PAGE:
So in copyright law, the person creates a work and this implies a set of other works that likely would infringe (as "derivative works"). The courts define this scope of infringement. A derivative work will share some or many features with the original. The court I think allows "derivative works" to exist without infringement if they were created relatively independently of the original work.

    For patents, the story is different. The patent author may not develop a precise work ever, but s/he then does define the scope of infringement around the perhaps hypothetical work.

    So while a judge or jury in a copyright case might say that because this product has all of these similarities to this other one, then perhaps the latter is a derivative work, with patents, the patent author, not the courts, define the scope. In particular, the patent author has an incentive to be as broad as possible and much broader than would be called a derivative work were copyright law to be applied to an actual product created (or imagined) by the author.

    As an example, I might write a 20,000 line computer program. A court would define if some other work would be a derivative work, yet I can attempt to capture all the broad concepts of the product generated by those 20,000 lines. I can generally cover much more ground through the patent approach than would happen through the derivative works.

    So what is the point of this discussion? That patent law let's people define markets they want to own or tax (subject mostly only to others not having described those markets already.. oh, and subject as well to the fairly low hurdle known as "non-obviousness"). They allow a person to force others who create totally independent works (at least based on "derivative works") to be forced to stop using their independent creations or perhaps to have the option to pay a "tax" for the privilege of using their non-derivative independent works.

    I mention this because it should be clear that if a person creates prior art, that there is at least one implied scope of coverage that would include that prior art yet be very broad and include many other works that share a few features of that work but no more and which would not be called derivative works BUT which would imply that patents taken out that come close to describing that prior art case, would share many of the attributes of that prior art and hence numerous products that infringe on that patent would have infringed on a patent taken out by broadening the unpatented prior art (or maybe even through "derivative works").

    As a more concrete example. A patent on a new style of bicycle might relate to a prior art bicycle but come with a head gear and goggles and camera that allow the rider to see their surrounding at 270 degrees (think of a panoramic view) rather than what humans see which is certainly less than 180 degrees.

    The USPTO would likely grant such a patent despite it being so similar in so many ways to the prior art bicycle. Were someone to be able to claim copyright on that bicycle, a court could very easily rule that the patented claims describe derivative works of that bicycle.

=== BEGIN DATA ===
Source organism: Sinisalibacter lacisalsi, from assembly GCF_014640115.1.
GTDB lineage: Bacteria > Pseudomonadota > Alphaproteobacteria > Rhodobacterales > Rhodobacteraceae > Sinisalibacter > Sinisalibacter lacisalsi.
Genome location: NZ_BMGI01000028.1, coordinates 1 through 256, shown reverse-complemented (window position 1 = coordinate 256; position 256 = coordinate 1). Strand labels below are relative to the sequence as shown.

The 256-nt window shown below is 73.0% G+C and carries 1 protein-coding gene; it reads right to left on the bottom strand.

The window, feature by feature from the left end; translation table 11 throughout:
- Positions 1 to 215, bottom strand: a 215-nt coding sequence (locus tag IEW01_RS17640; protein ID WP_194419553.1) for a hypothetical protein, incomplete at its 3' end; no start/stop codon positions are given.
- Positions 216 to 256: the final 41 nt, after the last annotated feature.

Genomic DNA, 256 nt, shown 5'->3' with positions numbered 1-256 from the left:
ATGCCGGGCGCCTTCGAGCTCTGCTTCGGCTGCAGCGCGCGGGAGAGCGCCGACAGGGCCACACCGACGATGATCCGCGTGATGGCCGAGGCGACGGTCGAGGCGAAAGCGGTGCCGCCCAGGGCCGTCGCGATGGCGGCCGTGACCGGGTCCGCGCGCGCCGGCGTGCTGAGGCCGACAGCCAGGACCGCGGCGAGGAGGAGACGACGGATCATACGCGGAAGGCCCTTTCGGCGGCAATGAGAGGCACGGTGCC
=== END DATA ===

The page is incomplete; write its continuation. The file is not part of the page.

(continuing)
So my point is that patent authors are allowed to effectively create for themselves protection on what would be derivative works off that prior art, so as to block others from creating essentially what they did and claim: further derivative works. This means, those with money and desire to patent, can "copy" others' independent works and then write the patent so that future numerous people creating "derivative works" of that prior art (whether on purpose or independently) will likely violate the patent.

    Patent authors take much inspiration from society, eg, from recent unpatented works, for many of their ideas but then prevent others from coming up with those same ideas off that same prior art or even independently.

     

    reply to this | link to this | view in thread ]

  87.  
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    Gene Cavanaugh (profile), Jul 7th, 2010 @ 6:56pm

    patents and Quinn

    I basically agree with Michael, though with Edison, I am unsure about his claims on Edison's abuse of patents. He did fight against Tesla and AC power, and rather viciously, but overall the statement is an overstatement.

    I will say, there was an article in the JPTO some years ago (I may be able to find it) where a noted patent attorney argued that NOT using open software is essentially malpractice, because it is demonstrably harder to hack (to steal client's data).

    As a patent attorney, I find I am being very helpful with the right kind of client - though I would like to see the law changed so that an idea has to be coupled to execution to make the patent valid - no more trolling.

     

    reply to this | link to this | view in thread ]

  88.  
    identicon
    Polo Outlet, Aug 6th, 2011 @ 1:34am

    Polo Outlet

    Your article swept me away with its vast information and great writing. Thank you for sharing your views with such passion. I like your views.

     

    reply to this | link to this | view in thread ]